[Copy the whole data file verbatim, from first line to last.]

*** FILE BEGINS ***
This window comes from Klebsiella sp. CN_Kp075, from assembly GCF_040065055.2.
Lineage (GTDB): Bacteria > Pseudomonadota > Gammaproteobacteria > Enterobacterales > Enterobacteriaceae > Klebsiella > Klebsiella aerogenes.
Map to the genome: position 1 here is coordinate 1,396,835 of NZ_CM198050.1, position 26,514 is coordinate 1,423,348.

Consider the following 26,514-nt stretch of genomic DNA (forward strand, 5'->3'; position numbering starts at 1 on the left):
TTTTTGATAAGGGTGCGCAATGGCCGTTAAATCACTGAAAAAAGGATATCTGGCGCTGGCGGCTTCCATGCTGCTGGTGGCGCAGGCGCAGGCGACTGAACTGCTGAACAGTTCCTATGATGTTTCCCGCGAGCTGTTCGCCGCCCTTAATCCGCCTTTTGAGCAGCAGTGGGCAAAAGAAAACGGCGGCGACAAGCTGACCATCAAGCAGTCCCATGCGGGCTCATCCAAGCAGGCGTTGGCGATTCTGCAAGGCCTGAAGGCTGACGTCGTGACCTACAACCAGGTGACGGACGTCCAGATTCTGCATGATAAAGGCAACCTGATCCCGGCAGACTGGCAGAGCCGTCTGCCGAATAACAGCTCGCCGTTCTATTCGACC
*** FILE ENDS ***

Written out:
This window comes from Klebsiella sp. CN_Kp075, from assembly GCF_040065055.2.
Lineage (GTDB): Bacteria > Pseudomonadota > Gammaproteobacteria > Enterobacterales > Enterobacteriaceae > Klebsiella > Klebsiella aerogenes.
Map to the genome: position 1 here is coordinate 1,396,835 of NZ_CM198050.1, position 26,514 is coordinate 1,423,348.

Consider the following 26,514-nt stretch of genomic DNA (forward strand, 5'->3'; position numbering starts at 1 on the left):
TTTTTGATAAGGGTGCGCAATGGCCGTTAAATCACTGAAAAAAGGATATCTGGCGCTGGCGGCTTCCATGCTGCTGGTGGCGCAGGCGCAGGCGACTGAACTGCTGAACAGTTCCTATGATGTTTCCCGCGAGCTGTTCGCCGCCCTTAATCCGCCTTTTGAGCAGCAGTGGGCAAAAGAAAACGGCGGCGACAAGCTGACCATCAAGCAGTCCCATGCGGGCTCATCCAAGCAGGCGTTGGCGATTCTGCAAGGCCTGAAGGCTGACGTCGTGACCTACAACCAGGTGACGGACGTCCAGATTCTGCATGATAAAGGCAACCTGATCCCGGCAGACTGGCAGAGCCGTCTGCCGAATAACAGCTCGCCGTTCTATTCGACC